2007 Kia Rio5 Performance
This performance review was written when the 2007 Kia Rio5 was new.
The 2007 Kia Rio5's performance is mostly described as average, but reviewers find its power is sufficient for its size. U.S. News reviewer Rick Newman says "it must be a dog on the road, right? That's the most interesting surprise the Rio5 delivers. The four-cylinder engine is tiny -- but the Rio5 squeezes the most out of every single one of its 110 horsepower."
The Cars.com's expectations: "It maneuvers eagerly through urban or rural environments, and its body rolls less than anticipated."says, "I found myself enjoying the heck out of driving the Rio. It's great on corners and around curves, and it never loses its composure." The Rio5 also exceeds
Acceleration and Power
Reviewers say the 2007 Kia Rio5's 1.6-liter, four-cylinder engine lives up to expectations, as long as they aren't set too high. If you have moderate expectations, you can anticipate moderate performance. Edmunds describes the power as "a bit conservative, but that's hardly unexpected," while the claims "you would not put this car in any urban derbies against subcompact tuners, but its torque-y, 110-hp inline four...does move the car briskly around town."
Where high expectations are met is the wagon's "above average" fuel mileage, Edmunds notes. With the standard manual transmission, the Environmental Protection Agency rates the Rio5 at 27 miles per gallon in the city with 32 mpg on highways. An automatic transmission helps the Rio5 achieve 25 mpg in the city with 35 mpg expected on highways.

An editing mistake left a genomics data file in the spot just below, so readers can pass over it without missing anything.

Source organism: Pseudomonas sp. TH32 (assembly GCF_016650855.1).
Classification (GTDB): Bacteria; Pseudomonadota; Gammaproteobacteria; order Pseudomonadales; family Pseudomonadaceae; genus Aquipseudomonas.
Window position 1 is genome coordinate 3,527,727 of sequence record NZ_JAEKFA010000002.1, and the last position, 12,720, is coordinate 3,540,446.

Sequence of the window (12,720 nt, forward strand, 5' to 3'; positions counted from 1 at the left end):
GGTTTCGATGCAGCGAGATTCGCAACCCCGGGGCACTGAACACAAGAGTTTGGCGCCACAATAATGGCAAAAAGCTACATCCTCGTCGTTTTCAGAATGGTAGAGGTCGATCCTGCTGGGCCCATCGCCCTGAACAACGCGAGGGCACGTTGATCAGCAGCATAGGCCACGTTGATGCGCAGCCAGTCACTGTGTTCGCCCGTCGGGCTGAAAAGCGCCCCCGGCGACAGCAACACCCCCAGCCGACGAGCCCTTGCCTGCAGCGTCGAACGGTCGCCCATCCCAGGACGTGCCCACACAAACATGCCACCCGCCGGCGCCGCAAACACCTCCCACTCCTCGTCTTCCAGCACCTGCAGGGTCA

Issues arise, however, with the 2007 Kia Rio5's standard five-speed manual. Automobile Magazine notes "long throws and a numb notchy feel," and Autobytel complains that there's little passing power, suggesting "drivers with a manual transmission will want to drop a gear or two before planting the throttle." Of all reviews, Cars.com is in the minority, claiming the manual "makes the Rio even more appealing for lively motoring."
The optional four-speed automatic transmission isn't perfect either, but reviewers have more to praise. Only Car and Driver calls out "rope-a-dope" shifting, but reviewers like Edmunds claim "the automatic serves up smooth upshifts and on-time downshifts." The problem lies in acceleration. Edmunds later rebounds by noting the automatic is not as peppy and is slower than Rio5 rivals, while Autobytel adds that "you'll want to be especially cautious when passing vehicles."
Handling and Braking
Theand others agree the Rio5 "makes no pretense of being able to take corners in the manner of a Porsche, and cares not a whit about prestige. It is the car of everyman and everywoman, the four-wheeled version of the working stiff." Efficient handling is courtesy of an independent MacPherson front suspension with coil springs and stabilizer bar and torsion beam rear.
The Rio5's power-assisted rack-and-pinion steering is pleasant. Edmunds says it has "a convenient dead spot-on center that makes plowing down the interstate a mindless chore. If it had cruise control the car wouldn't need us at all." The appreciates that "the fixed steering ratio is relatively high, which makes the car lively at the wheel and easier to park."
The 2007 Kia Rio's brakes are hydraulic, power-assisted four-channel vented discs in the front, with rear drums standard. Drivers have the option for solid rear discs and anti-lock brakes, and the Consumer Guide, whose reviewers say, "ABS furnishes good stopping control, pedal feel," and a test car "without ABS suffered every rear-wheel lockup in rapid braking on wet roads."is one to suggest that drivers take it. This is backed up by